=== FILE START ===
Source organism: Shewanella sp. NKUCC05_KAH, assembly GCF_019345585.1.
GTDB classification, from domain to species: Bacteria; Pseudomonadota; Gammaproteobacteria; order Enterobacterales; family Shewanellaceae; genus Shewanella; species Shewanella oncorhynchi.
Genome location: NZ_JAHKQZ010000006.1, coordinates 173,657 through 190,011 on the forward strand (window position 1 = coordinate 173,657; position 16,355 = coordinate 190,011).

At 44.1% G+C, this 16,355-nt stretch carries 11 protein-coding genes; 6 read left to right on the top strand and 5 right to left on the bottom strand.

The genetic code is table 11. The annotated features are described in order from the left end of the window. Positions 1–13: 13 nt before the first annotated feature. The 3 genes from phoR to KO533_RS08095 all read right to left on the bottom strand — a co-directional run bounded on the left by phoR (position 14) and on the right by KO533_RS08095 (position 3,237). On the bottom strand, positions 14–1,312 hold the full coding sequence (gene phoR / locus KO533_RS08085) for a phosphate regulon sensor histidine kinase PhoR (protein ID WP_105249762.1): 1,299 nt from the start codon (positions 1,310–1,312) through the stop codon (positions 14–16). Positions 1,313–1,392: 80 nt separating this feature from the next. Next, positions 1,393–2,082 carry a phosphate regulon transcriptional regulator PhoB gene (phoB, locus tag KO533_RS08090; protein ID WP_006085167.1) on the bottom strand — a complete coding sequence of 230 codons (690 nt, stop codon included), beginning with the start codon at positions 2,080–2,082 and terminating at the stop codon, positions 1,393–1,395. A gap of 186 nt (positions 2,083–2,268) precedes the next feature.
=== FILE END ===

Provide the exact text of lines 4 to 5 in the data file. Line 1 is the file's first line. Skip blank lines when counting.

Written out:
At 44.1% G+C, this 16,355-nt stretch carries 11 protein-coding genes; 6 read left to right on the top strand and 5 right to left on the bottom strand.

The genetic code is table 11. The annotated features are described in order from the left end of the window. Positions 1–13: 13 nt before the first annotated feature. The 3 genes from phoR to KO533_RS08095 all read right to left on the bottom strand — a co-directional run bounded on the left by phoR (position 14) and on the right by KO533_RS08095 (position 3,237). On the bottom strand, positions 14–1,312 hold the full coding sequence (gene phoR / locus KO533_RS08085) for a phosphate regulon sensor histidine kinase PhoR (protein ID WP_105249762.1): 1,299 nt from the start codon (positions 1,310–1,312) through the stop codon (positions 14–16). Positions 1,313–1,392: 80 nt separating this feature from the next. Next, positions 1,393–2,082 carry a phosphate regulon transcriptional regulator PhoB gene (phoB, locus tag KO533_RS08090; protein ID WP_006085167.1) on the bottom strand — a complete coding sequence of 230 codons (690 nt, stop codon included), beginning with the start codon at positions 2,080–2,082 and terminating at the stop codon, positions 1,393–1,395. A gap of 186 nt (positions 2,083–2,268) precedes the next feature.